Embattled US Rep George Santos won’t seek re-election after damning ethics report

By Moira Warburton

WASHINGTON (Reuters) -Embattled Republican U.S. Representative George Santos said on Thursday he will not run for re-election in an announcement made shortly after the release of a scathing report by fellow lawmakers that referred more “uncharged and unlawful conduct” to the Justice Department for possible criminal prosecution.

But the first-term congressman from New York said he would not resign even as a renewed effort to expel him from the House of Representatives gained steam.

Santos, 35, previously pleaded not guilty to federal charges of laundering campaign funds to pay for personal expenses and charging the credit cards of donors without permission, among other campaign finance violations.

The House Ethics Committee’s investigative report, released barely an hour before Santos made his announcement, identified further questionable financial activity by the congressman, prompting more of his fellow Republicans to urge expulsion.

“I will continue on my mission to serve my constituents up until I am allowed. I will however NOT be seeking re-election for a second term in 2024,” Santos wrote on social media. “My family deserves better than to be under the gun from the press all the time.”

Santos survived an expulsion vote on Nov. 1. The ethics panel’s Republican chairman, Representative Michael Guest, intends to file a fresh expulsion motion on Friday, according to his office, and lawmakers could take it up after next week’s Thanksgiving holiday break.

Santos came under scrutiny even before taking office in January after the New York Times and other media outlets reported he had fabricated much of his life story while running for office. Santos has dismissed complaints that he had lied about his education, work history and family as mere resume embellishment.

Two of his former aides already have pleaded guilty to campaign finance violations.


The committee’s report found that Santos “sought to fraudulently exploit every aspect of his House candidacy for his own personal financial profit.”

Santos charged almost $4,000 for spa treatments, including Botox, to his congressional campaign account, according to the report. He also spent more than $4,000 of campaign money at the retail store Hermes and made “smaller purchases” from Sephora, a makeup store, and OnlyFans, an online platform known for sexual content, the report found.

He also had his campaign pay more than $3,300 for an Airbnb in the exclusive Hamptons area of Long Island in July 2022, at a time when he had no recorded campaign events, it found.

The pattern of poor bookkeeping and personal use of campaign money was so extensive, the report found, that his election “has called into question the integrity of the House.”

In light of an ongoing federal criminal investigation and the new “findings of additional uncharged and unlawful conduct by Representative Santos, the (panel’s investigative subcommittee) recommended that the committee immediately refer these allegations to the Department of Justice,” the report stated.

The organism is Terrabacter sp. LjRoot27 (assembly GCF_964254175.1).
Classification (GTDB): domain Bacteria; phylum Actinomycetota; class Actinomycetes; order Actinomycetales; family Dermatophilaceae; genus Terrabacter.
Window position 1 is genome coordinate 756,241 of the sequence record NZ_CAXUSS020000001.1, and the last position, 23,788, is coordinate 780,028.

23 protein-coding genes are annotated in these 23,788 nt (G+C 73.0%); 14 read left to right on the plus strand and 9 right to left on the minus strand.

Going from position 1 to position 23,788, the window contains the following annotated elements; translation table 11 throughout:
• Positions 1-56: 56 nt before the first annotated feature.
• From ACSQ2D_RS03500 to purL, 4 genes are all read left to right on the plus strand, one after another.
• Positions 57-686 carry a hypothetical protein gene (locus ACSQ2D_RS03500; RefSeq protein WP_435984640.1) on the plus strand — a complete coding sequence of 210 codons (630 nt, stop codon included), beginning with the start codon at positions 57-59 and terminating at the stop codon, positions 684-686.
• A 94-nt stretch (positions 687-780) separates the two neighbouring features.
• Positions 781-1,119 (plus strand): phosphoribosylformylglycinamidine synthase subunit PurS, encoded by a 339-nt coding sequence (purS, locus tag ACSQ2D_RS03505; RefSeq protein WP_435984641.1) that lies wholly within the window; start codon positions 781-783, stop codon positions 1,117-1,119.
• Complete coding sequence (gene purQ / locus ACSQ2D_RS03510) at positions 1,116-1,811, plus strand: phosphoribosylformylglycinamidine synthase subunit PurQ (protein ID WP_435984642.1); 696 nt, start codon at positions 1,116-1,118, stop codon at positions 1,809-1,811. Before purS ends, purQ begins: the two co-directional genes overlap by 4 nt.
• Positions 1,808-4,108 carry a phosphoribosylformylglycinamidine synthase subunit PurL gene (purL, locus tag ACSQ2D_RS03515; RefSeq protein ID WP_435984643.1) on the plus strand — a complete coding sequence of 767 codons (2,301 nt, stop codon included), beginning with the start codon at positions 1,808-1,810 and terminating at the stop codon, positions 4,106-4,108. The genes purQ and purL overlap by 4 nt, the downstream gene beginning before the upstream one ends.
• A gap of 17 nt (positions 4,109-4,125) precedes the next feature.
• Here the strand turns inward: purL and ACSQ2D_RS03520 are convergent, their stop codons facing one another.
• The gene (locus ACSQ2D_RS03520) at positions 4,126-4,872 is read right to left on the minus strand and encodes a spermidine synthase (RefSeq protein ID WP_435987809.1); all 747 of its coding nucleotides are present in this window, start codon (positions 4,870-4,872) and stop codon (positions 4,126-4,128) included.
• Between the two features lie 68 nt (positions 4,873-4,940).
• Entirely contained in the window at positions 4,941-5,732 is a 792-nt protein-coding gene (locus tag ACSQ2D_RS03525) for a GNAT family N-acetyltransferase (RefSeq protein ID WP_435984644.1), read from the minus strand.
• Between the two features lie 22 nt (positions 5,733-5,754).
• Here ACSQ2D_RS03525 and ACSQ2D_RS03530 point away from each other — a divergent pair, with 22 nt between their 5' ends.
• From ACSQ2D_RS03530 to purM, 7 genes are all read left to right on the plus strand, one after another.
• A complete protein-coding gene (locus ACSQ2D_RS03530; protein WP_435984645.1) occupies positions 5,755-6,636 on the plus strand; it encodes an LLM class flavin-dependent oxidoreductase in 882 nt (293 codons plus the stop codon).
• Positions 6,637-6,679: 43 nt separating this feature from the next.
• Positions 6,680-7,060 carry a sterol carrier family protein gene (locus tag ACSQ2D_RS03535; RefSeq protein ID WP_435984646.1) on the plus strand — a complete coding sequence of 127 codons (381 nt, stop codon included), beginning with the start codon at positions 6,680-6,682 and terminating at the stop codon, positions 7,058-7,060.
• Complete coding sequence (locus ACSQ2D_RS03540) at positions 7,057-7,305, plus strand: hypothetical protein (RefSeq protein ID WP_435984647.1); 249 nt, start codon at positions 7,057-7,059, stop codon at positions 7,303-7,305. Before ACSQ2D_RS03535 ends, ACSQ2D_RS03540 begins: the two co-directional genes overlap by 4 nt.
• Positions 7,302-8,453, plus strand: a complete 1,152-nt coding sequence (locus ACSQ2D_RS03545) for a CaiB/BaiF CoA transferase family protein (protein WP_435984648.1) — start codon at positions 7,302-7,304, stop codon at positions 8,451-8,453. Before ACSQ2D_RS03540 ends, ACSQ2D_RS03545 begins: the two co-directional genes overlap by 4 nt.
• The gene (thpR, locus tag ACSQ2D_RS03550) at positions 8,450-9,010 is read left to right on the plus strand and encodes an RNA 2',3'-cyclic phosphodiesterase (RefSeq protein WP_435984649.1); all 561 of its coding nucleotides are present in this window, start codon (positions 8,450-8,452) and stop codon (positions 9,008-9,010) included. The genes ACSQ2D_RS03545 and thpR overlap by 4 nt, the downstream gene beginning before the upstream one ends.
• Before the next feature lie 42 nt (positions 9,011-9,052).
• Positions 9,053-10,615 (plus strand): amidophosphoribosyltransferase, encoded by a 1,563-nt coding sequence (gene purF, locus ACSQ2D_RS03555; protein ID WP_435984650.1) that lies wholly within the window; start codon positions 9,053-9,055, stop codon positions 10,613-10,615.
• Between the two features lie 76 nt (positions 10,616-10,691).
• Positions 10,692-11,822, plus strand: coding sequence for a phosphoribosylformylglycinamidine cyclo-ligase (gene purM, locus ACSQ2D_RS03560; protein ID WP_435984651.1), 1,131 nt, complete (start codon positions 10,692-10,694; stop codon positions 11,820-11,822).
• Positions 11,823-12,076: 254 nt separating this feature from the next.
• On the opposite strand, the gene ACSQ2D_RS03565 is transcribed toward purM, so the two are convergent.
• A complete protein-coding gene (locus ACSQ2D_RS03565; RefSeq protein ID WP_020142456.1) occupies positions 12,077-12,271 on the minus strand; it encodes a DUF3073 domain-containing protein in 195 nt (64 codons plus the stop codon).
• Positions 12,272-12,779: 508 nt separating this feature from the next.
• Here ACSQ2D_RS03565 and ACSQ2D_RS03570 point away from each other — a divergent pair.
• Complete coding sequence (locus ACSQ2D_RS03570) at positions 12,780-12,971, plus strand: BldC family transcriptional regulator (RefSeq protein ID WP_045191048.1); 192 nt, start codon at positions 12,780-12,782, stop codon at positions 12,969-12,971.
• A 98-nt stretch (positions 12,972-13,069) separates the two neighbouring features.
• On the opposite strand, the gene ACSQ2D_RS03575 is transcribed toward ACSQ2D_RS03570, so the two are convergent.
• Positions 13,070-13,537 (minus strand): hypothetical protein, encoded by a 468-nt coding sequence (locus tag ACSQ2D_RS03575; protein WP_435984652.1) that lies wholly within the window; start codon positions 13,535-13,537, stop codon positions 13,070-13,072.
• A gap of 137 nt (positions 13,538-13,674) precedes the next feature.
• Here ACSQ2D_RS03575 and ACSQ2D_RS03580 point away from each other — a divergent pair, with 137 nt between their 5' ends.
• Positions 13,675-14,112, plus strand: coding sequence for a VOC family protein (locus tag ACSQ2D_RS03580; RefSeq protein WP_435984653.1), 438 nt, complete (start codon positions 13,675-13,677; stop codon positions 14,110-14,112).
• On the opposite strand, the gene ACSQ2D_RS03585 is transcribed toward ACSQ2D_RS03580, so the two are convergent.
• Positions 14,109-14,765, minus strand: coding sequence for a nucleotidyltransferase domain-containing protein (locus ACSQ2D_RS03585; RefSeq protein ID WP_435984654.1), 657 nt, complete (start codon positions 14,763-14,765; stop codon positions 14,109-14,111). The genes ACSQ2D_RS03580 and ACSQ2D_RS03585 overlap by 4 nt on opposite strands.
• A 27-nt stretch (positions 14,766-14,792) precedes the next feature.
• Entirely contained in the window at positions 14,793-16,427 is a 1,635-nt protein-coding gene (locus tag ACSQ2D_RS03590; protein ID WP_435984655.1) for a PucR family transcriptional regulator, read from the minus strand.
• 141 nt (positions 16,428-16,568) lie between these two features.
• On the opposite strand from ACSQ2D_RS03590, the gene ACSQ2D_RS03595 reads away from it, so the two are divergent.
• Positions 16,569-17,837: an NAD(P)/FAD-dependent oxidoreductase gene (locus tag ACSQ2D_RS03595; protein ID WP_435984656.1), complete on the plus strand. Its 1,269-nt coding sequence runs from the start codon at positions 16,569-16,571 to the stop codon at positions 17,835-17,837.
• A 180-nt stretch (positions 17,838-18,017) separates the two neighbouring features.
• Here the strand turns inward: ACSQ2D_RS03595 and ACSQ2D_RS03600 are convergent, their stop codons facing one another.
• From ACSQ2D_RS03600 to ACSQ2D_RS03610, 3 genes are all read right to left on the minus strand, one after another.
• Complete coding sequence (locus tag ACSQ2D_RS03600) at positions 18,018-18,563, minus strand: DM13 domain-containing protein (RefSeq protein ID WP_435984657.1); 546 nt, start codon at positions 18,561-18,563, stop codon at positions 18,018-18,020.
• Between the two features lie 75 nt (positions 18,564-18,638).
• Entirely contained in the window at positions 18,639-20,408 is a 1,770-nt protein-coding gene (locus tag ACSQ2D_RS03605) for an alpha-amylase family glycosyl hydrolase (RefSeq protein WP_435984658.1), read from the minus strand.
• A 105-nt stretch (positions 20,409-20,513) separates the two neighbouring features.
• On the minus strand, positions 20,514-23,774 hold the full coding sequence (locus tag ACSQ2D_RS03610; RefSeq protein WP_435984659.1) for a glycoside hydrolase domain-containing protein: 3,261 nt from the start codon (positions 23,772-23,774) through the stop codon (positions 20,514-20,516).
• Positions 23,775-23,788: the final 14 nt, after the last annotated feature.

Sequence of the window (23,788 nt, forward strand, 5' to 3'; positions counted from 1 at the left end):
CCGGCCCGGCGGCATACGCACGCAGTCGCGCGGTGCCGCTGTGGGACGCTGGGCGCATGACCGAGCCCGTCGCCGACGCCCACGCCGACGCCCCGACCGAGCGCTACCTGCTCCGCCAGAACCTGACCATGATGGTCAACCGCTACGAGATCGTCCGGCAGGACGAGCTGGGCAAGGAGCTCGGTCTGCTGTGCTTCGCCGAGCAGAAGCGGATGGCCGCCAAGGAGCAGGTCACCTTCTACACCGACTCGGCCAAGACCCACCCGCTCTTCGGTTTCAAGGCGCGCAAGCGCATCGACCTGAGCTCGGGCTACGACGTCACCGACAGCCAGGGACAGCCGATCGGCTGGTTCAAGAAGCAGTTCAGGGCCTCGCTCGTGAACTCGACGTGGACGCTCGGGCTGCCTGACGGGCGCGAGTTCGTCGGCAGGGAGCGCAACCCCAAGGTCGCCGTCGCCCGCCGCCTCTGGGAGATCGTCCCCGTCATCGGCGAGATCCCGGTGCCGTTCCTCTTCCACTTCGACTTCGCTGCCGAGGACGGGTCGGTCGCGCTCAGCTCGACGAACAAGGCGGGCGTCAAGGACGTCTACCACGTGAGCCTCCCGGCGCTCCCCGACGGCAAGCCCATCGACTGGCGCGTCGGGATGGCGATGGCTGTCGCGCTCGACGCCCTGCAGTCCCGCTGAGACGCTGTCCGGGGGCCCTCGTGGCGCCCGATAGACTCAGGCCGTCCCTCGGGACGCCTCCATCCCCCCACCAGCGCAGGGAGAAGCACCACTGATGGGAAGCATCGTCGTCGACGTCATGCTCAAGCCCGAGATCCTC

Specifically, the committee said it uncovered fresh evidence of falsely reported loans received by Santos’ unsuccessful 2020 congressional campaign, improper loan repayments and “systemic reporting errors” in both his 2020 and 2022 campaigns.

The committee said it contacted about 40 witnesses, reviewed more than 170,000 pages of documents and filed 37 subpoenas in its months-long investigation. It said Santos declined to cooperate.

A Justice Department spokesperson declined to comment.


Santos has been marginalized in Congress, with no committee assignments and little influence. He has faced fierce criticism from his fellow New York Republicans in Congress. One of them, Representative Mike Lawler, said on Thursday Santos should resign immediately or be forced out.

“His conduct is not only unbecoming and embarrassing, it is criminal,” Lawler said.

On Nov. 1, 182 of his fellow Republicans voted against his expulsion, as they need his seat to protect their narrow House majority. That 221-213 margin empowers them to block much of Democratic President Joe Biden’s legislative agenda.

But that dam could be breaking. Republican Representative Ashley Hinson, who voted against expulsion, said she now backs his removal.

Among other claims Santos has made about his background, he said he earned degrees from New York University and Baruch College in Manhattan. Neither institution had any record of him attending. He claimed to have worked at Goldman Sachs and Citigroup, also untrue. He also said falsely he was Jewish and that his grandparents escaped the Nazis during World War Two.

Santos apologized for “embellishing” his resume, but defended aspects of the way he had represented himself. He has since described himself as “Jew-ish” rather than “Jewish” when discussing his heritage, telling the New York Post that he described himself that way because his “maternal family had a Jewish background.”

His congressional district contains parts of New York City’s Queens borough and Long Island’s Nassau County just east of the city.

(Reporting by Moira Warburton; additional reporting by Andrew Goudsward, Gram Slattery and Sarah N. Lynch; editing by Jonathan Oatis, Will Dunham and and Andy Sullivan)